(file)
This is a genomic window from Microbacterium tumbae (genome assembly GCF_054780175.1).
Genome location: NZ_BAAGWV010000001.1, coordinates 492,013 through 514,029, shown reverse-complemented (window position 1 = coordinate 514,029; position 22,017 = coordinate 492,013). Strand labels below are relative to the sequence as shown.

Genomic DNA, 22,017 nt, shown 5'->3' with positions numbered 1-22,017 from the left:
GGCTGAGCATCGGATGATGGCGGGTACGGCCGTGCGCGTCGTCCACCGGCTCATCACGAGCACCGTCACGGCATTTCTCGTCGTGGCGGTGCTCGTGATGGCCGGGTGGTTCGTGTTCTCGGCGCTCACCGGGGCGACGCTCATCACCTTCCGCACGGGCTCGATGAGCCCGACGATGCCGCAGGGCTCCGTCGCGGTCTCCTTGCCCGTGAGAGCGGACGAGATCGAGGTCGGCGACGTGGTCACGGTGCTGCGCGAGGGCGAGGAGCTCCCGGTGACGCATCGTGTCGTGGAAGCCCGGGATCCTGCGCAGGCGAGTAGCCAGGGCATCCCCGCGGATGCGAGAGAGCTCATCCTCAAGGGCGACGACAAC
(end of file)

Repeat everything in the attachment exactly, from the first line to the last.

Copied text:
This is a genomic window from Microbacterium tumbae (genome assembly GCF_054780175.1).
Genome location: NZ_BAAGWV010000001.1, coordinates 492,013 through 514,029, shown reverse-complemented (window position 1 = coordinate 514,029; position 22,017 = coordinate 492,013). Strand labels below are relative to the sequence as shown.

Genomic DNA, 22,017 nt, shown 5'->3' with positions numbered 1-22,017 from the left:
GGCTGAGCATCGGATGATGGCGGGTACGGCCGTGCGCGTCGTCCACCGGCTCATCACGAGCACCGTCACGGCATTTCTCGTCGTGGCGGTGCTCGTGATGGCCGGGTGGTTCGTGTTCTCGGCGCTCACCGGGGCGACGCTCATCACCTTCCGCACGGGCTCGATGAGCCCGACGATGCCGCAGGGCTCCGTCGCGGTCTCCTTGCCCGTGAGAGCGGACGAGATCGAGGTCGGCGACGTGGTCACGGTGCTGCGCGAGGGCGAGGAGCTCCCGGTGACGCATCGTGTCGTGGAAGCCCGGGATCCTGCGCAGGCGAGTAGCCAGGGCATCCCCGCGGATGCGAGAGAGCTCATCCTCAAGGGCGACGACAAC